NU choir performs Carmina Burana

NU choir performs Carmina Burana

By Bradley Fargo, news correspondent

Presenting a full rendition of Carl Orff’s 25-movement composition “Carmina Burana,” 119 singers of the Northeastern Choral Society as well as the Northeastern University Madrigal Singers performed in front of an audience of about 300 at The Fenway Center on April 10.

Since last year was the 150th anniversary of the publication of Lewis Carroll’s “Alice’s Adventures in Wonderland,” the first half of the concert consisted of a collection of choral works paying tribute to Carroll’s stories and fictional world.

“Chorus is always an amazing time to bond with other people under the common goal of perfecting the music,” Duane Swift, a member of the chorus and sophomore computer science and linguistics double major, said. “It’s always fun to perform music that’s musically fluid.”

The first act of the concert included choral pieces by Irving Fine as well as student-orated passages from Carroll’s books. The songs for the concert were chosen by music professor Joshua Jacobson, who is also the director for the Choral Society.

“I have to say the whole concert was a tremendous high for me,” Jacobson said.

The last performance before intermission was a progressive rock song entitled “White Rabbit” by Grace Slick. Wearing a bright outfit to match the psychedelic song, junior theater major Monica Cole sang lead vocals while members of the Northeastern Rock Ensemble provided rhythm and the chorus sang backing vocals.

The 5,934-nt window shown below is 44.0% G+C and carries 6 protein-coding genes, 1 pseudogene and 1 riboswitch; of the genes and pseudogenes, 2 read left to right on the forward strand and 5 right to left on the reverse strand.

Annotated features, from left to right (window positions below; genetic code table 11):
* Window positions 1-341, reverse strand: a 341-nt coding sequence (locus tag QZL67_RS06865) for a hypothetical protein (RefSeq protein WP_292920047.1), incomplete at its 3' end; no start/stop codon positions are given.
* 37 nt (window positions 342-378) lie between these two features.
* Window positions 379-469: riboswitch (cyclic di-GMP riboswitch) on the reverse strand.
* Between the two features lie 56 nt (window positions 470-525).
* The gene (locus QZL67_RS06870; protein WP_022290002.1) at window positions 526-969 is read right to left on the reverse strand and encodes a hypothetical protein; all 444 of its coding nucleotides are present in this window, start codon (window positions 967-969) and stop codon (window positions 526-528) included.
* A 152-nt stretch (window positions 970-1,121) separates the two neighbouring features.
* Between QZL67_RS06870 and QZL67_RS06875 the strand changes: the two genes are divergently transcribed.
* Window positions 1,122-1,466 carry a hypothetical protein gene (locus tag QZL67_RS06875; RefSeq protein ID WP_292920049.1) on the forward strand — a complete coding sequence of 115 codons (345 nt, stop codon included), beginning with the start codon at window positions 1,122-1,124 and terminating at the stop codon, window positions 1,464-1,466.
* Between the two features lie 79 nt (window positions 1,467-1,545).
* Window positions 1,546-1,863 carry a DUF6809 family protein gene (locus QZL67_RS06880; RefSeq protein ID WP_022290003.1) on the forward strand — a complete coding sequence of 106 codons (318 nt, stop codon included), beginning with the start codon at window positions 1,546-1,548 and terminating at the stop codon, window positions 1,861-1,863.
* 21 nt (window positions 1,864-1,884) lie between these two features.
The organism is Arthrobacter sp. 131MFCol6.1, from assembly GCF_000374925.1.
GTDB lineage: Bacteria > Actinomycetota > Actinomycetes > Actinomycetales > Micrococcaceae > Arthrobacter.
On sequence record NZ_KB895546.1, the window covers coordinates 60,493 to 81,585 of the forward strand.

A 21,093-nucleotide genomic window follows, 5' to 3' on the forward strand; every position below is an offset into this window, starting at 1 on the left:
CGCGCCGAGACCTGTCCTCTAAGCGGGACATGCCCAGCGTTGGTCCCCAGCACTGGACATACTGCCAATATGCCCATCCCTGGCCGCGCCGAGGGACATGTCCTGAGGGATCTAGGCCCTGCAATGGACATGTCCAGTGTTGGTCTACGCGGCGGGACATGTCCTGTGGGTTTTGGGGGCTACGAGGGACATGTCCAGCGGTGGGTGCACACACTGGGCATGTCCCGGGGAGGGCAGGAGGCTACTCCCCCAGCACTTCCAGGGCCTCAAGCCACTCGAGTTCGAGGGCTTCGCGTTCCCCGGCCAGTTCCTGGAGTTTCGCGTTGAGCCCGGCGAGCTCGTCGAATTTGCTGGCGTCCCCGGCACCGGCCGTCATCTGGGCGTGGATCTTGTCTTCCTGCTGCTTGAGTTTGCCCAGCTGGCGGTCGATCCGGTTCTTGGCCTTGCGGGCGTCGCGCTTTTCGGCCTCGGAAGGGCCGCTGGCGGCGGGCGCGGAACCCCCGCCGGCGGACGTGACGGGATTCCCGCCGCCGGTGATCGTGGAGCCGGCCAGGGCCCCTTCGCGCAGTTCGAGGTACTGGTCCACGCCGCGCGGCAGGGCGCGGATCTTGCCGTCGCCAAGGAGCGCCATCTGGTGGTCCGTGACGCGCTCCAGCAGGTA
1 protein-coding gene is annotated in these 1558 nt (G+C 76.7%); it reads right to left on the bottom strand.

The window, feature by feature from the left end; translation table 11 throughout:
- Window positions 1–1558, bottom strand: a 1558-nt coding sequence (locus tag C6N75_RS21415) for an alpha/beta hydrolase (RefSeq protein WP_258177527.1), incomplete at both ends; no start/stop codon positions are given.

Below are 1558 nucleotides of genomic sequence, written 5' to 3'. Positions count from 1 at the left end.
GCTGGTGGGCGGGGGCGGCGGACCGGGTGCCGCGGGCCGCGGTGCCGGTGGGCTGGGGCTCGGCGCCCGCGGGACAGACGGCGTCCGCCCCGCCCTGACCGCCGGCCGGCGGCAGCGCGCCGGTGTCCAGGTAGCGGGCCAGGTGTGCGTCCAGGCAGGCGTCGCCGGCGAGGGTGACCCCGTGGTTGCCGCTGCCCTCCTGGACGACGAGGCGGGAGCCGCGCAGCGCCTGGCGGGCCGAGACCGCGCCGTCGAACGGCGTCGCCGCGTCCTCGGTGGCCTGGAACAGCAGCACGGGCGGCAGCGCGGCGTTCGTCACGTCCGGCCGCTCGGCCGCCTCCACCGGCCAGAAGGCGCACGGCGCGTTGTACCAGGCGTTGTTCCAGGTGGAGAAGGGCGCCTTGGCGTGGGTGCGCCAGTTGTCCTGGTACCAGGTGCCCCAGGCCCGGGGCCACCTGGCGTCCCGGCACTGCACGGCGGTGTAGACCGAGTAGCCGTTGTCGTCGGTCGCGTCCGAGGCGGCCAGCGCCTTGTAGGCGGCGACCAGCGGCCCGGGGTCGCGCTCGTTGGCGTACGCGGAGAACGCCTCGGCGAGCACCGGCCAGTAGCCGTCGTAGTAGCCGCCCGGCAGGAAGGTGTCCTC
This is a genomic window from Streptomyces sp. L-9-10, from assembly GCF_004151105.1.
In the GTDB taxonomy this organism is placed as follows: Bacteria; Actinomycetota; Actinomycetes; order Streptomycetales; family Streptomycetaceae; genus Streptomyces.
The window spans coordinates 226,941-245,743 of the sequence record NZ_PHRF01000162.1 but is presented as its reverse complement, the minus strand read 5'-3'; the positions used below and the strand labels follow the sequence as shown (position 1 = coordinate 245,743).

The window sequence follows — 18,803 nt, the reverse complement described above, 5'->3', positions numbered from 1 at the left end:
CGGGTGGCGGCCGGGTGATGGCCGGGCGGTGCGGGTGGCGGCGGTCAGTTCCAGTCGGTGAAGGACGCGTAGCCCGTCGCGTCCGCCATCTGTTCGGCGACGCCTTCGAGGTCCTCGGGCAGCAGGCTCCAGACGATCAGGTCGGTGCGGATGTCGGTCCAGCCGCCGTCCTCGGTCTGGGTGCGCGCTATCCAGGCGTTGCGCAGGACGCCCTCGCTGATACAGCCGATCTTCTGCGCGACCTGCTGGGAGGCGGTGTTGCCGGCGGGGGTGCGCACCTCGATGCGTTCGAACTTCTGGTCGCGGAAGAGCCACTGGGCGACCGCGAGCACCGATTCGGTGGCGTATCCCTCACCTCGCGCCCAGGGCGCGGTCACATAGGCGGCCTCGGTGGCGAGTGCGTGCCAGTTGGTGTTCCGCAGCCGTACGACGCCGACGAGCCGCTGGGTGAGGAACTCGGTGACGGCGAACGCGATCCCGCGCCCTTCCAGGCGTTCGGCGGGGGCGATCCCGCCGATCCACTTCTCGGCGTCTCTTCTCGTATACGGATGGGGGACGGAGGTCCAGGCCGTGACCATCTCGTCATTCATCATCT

“[White Rabbit] gave me chills,” Ben Deurso, a third-year anthropology major, said. “It was a very authentic performance. They always go for something epic.”

After a short intermission, the music resumed with a full-length rendition of “Carmina Burana” accompanied by two pianists and seven percussionists in lieu of a full orchestra.

“[Carmina Burana] wasn’t a piece of music that you listened to; it was a piece of music that you felt,” Andrew Robbertz, who came to see his brother Matt Robbertz, said.

Students performed solos from the famous cantata alongside Ron Williams, a professional baritone, while Northeastern music professors Won-Hee An and Edwin Swanborn provided the piano accompaniment.

The translated lyrics of the piece were projected onto a screen above the performers, so the audience could understand the music.

“It sounds really academic and formal and what you’d expect from choral music, but really it’s women, wine, drinking and song,” Rebecca Cerasoli, a chorus member and third-year criminal justice major, said.

Jacobson purposefully prepares “Carmina Burana” every five years so that every student who goes through the program has the opportunity to perform it.

“There was this tremendous sadness when I got to the last movement because it was going to be over,” Jacobson said. “Not only was the concert, but this whole semester of work that led up to it. It’s kind of like postpartum blues.”

With a lack of counterpoint and a lot of repetition – the last movement is identical to the first – some see “Carmina Burana” as boring, Jacobson said. He himself used to hold this opinion in college until he became a member of the New England Conservatory chorus in graduate school.

“Music – there’s nothing physical about music. It exists only in time and sound waves,” Jacobson said. “You get to the point and it’s over. What you have at that point is just our memories.”

Photo by Alex Melagrano

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